• 98% of patients reported a return to normal menstrual bleeding, hypomenorrhea or amenorrhea1
  • 82% of patients were satisfied with their treatment2
  • 92% of patients avoided hysterectomy7
  • 75.6% of patients experienced a reduction in bleeding and required no additional therapy; 8% underwent hysterectomy. (Median of 19 months ranging from 6 to 60 months)7

Low Subsequent Hysterectomy Rate vs. RF

A retrospective review comparing outcomes of patients treated with Thermablate (N=168) and Novasure (N=123) over 5 years showed, “More women opted for hysterectomy in the Novasure group (20.3%) as compared to 8.3% in the Thermablate EA.”
See Fig 17.

Fig 17


These data are further supported by the findings in Fig 2. which show that of 3681 endometrial ablations performed from 1999-2004, a larger percentage of patients treated with radio frequency ablation underwent eventual hysterectomy when compared to thermal balloon patients.8

Fig 28

Success Measured as Improved Quality of Life

Thermal balloon ablation offers many benefits over competitive Global Endometrial Ablation systems and is the ideal treatment option for avoiding long-term complications such as De Novo (newly onset) Pelvic Pain.

“De Novo pelvic pain occurred overall in 20% of radiofrequency patients and 7% of Thermal Balloon patients” 9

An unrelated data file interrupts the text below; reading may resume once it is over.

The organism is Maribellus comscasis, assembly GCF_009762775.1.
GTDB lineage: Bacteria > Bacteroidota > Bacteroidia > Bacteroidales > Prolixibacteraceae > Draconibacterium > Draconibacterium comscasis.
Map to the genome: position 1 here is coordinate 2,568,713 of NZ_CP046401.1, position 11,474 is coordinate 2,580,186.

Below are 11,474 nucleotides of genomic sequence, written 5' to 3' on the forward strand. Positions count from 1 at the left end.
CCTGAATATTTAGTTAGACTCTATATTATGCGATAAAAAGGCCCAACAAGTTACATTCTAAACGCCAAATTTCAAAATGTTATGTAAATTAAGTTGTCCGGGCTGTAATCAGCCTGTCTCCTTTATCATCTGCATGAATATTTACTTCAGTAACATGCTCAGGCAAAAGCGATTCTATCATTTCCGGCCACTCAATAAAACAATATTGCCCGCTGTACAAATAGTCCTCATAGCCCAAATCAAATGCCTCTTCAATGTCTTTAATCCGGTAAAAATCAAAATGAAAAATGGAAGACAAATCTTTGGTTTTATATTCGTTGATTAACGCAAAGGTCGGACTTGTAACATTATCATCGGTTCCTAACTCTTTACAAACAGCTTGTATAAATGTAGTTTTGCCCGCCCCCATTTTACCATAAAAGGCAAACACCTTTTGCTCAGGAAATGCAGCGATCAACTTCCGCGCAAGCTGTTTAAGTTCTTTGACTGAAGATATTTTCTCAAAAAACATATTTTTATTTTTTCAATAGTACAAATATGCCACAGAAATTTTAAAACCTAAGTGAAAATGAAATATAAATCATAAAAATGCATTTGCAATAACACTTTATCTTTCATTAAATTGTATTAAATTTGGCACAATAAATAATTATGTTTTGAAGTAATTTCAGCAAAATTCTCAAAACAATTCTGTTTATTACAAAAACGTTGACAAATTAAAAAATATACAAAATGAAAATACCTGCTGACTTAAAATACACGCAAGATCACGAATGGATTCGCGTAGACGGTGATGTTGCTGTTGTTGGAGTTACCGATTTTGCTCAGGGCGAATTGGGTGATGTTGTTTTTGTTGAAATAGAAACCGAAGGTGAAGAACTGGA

A study comparing the incidence of De Novo Pelvic Pain within 2 years of either Radiofrequency (RF) or Balloon Ablation found that:

  • More focus is being placed on improved quality of life rather than solely menstrual patterns post ablation
  • The possibility of De Novo Pelvic Pain post-ablation should be reviewed with the patient pre-procedure
  • The incidence as well as its associated severity varies by mode of therapy (RF>TB)
  1. D’Afiero A et al. Efficacy of a Second Generation Thermal Balloon Device in the Treatment of Anemia Induced by Meno/Metrorrhagia. Int Jour of Gyne & Obstet 2012; S261-S530.
  2. Karamanidis D et al. Two Year Results of a New Two Minute Hot Liquid Balloon Endometrial Ablation System (Thermablate): A Pilot Study. Clinical Experimental Obstet & Gynecol 2009; 36(4):256-258.
  3. Qaiser A, Chen BF, Powell MC. A Long Term Follow Up of Results of Women Undergoing an Office Based Thermablate Endometrial Ablation for the Treatment of Menorrhagia. Obstet Gynecol Int Journal 2016; 4(5):00127.
  4. Leyland N. Office Based Global Endometrial Ablation: Feasibility and Outcome for 3 Modalities. Journal of Obstet and Gynecol Canada, 2004; 26:S22.
  5. Hall M, Woodward Z. Outpatient Endometrial Ablation: Patient Reported Efficacy and Acceptability. Royal College of Obstet and Gynecol World Congress 2016; Poster Presentation.
  6. Prasad P, Powell M. Prospective Observational Study of Thermablate Endometrial Ablation System as an Outpatient Procedure. J Min Invas Gynecol 2008; 15:476-479
  7. Chen BF M et al. An Observational Study on the Long Term Follow-up Following Thermablate and Novasure Endometrial Ablations. Obstet Gynecol Int J7:00252 2017.DOI:10.15406/ogij.2017.07.00252
  8. Longinotti MK, Jacobson GF, Hung Y, Learman LA. Probability of Hysterectomy After Endometrial Ablation. Obstet Gynecol 2008; 112:1214-1220.
  9. Chapa H, Antonetti A, Sandate J, Bakker K, Silver L. Incidence of de Novo Pelvic Pain After Radiofrequency or Thermal Balloon Global Endometrial Ablation Therapy. J of Gynecologic Surgery, 2011;27:S4.

For further product information within Canada please call 1 (800) 768 1836 or email

For product inquiries outside of Canada, click here